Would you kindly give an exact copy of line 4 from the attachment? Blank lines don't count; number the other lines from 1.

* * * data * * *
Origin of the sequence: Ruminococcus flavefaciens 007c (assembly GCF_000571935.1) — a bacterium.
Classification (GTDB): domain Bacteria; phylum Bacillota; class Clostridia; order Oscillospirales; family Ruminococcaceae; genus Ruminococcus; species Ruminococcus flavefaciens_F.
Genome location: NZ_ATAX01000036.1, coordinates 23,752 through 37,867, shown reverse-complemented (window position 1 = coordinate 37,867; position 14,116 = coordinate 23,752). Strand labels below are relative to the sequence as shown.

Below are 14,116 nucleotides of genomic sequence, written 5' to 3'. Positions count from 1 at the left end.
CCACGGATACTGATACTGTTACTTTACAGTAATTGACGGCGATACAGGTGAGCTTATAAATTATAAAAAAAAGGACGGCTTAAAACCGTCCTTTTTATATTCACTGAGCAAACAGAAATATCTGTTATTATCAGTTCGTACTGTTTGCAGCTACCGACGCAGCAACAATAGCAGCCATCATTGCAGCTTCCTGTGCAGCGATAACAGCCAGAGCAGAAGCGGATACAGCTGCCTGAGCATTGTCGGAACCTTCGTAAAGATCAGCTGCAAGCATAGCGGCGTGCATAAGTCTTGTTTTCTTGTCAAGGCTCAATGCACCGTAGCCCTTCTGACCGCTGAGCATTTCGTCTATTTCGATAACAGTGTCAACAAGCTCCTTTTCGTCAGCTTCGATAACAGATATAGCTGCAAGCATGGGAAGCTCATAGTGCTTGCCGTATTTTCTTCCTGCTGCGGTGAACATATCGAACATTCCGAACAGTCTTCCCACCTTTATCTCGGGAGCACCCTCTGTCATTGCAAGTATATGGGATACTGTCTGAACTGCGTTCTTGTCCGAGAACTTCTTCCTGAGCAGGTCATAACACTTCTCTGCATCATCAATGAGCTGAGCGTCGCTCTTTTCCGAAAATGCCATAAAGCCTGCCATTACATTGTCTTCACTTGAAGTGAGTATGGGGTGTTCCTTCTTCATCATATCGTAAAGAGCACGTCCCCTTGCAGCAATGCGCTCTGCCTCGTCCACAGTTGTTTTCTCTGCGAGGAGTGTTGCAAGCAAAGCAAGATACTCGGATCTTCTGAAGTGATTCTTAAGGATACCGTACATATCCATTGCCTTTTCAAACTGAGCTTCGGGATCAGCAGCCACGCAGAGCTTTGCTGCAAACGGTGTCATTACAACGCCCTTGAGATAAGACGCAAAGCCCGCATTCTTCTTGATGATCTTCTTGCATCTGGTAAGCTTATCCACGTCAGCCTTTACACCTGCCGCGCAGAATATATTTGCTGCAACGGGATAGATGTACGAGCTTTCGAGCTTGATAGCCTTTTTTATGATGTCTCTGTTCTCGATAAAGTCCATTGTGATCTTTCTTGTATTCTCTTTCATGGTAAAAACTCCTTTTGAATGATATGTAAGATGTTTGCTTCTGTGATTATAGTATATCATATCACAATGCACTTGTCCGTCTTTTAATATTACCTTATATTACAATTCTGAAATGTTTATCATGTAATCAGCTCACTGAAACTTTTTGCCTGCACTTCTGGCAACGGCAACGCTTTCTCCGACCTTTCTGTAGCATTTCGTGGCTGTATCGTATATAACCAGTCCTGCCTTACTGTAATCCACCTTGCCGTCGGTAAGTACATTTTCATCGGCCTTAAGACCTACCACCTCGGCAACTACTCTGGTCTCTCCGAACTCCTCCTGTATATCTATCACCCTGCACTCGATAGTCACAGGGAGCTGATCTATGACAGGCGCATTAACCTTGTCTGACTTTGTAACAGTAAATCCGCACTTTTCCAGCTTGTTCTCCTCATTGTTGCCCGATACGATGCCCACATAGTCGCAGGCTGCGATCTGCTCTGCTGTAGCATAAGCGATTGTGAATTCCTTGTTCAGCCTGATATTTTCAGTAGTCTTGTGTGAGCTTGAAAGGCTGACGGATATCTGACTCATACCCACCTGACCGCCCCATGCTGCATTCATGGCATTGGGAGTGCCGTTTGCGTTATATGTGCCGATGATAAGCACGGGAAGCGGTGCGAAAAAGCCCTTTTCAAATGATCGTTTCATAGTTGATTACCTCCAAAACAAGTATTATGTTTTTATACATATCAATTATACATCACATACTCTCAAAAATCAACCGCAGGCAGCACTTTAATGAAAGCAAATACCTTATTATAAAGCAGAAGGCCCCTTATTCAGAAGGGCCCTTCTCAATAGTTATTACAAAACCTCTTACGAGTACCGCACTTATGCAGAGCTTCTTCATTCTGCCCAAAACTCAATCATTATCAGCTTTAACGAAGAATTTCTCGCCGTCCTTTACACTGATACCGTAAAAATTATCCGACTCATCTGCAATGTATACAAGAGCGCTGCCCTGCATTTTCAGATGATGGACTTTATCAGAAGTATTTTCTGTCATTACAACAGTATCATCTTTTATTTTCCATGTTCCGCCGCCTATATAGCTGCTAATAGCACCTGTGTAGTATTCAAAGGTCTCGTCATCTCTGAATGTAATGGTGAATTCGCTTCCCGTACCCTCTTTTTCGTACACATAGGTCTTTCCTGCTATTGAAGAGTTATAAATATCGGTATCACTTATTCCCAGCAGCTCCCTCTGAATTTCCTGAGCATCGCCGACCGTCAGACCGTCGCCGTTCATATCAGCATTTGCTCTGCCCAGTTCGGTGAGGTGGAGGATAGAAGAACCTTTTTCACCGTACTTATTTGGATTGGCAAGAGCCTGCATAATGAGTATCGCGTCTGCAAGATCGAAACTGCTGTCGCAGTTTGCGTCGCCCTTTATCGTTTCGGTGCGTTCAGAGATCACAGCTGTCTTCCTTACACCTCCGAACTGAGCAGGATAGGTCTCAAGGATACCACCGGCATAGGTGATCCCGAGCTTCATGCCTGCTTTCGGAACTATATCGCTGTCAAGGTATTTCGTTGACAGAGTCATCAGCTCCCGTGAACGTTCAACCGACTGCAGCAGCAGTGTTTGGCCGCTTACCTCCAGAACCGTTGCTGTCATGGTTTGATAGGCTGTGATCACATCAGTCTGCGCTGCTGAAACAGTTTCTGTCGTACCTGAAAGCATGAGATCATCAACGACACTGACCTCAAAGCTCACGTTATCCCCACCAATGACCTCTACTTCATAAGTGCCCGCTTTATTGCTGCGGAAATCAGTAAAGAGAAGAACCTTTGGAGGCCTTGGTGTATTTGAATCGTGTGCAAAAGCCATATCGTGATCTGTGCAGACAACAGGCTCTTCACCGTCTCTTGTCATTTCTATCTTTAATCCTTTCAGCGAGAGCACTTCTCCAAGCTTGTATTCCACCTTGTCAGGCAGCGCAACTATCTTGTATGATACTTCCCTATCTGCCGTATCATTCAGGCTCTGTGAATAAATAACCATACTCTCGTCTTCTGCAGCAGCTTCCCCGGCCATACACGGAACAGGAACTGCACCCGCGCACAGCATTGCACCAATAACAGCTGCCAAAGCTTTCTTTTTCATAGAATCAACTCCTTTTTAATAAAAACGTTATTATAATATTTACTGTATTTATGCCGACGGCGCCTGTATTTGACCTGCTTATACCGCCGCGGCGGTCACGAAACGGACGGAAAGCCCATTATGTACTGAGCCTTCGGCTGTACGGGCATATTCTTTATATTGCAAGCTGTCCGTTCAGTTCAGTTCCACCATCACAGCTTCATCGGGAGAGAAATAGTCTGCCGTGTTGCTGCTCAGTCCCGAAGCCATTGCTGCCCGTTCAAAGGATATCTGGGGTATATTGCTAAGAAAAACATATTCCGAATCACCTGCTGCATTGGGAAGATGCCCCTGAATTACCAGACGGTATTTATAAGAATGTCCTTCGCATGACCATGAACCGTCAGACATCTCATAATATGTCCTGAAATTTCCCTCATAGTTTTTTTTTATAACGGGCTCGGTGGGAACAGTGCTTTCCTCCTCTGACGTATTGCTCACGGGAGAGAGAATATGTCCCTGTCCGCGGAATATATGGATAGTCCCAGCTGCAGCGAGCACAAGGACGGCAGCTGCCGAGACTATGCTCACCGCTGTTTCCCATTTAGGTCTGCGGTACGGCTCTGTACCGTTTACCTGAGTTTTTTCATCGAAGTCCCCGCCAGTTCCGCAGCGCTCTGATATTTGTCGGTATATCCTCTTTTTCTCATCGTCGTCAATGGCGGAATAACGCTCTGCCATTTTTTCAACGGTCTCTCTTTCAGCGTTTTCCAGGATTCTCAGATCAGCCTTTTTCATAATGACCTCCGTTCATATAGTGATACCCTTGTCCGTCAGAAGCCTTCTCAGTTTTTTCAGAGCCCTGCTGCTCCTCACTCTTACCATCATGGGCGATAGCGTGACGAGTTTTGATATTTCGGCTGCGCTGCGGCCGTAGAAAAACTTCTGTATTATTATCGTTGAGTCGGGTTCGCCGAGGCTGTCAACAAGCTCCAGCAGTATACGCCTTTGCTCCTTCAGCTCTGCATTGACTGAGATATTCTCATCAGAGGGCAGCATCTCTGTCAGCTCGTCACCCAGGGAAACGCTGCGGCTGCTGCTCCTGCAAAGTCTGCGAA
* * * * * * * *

Below are 14,116 nucleotides of genomic sequence, written 5' to 3'. Positions count from 1 at the left end.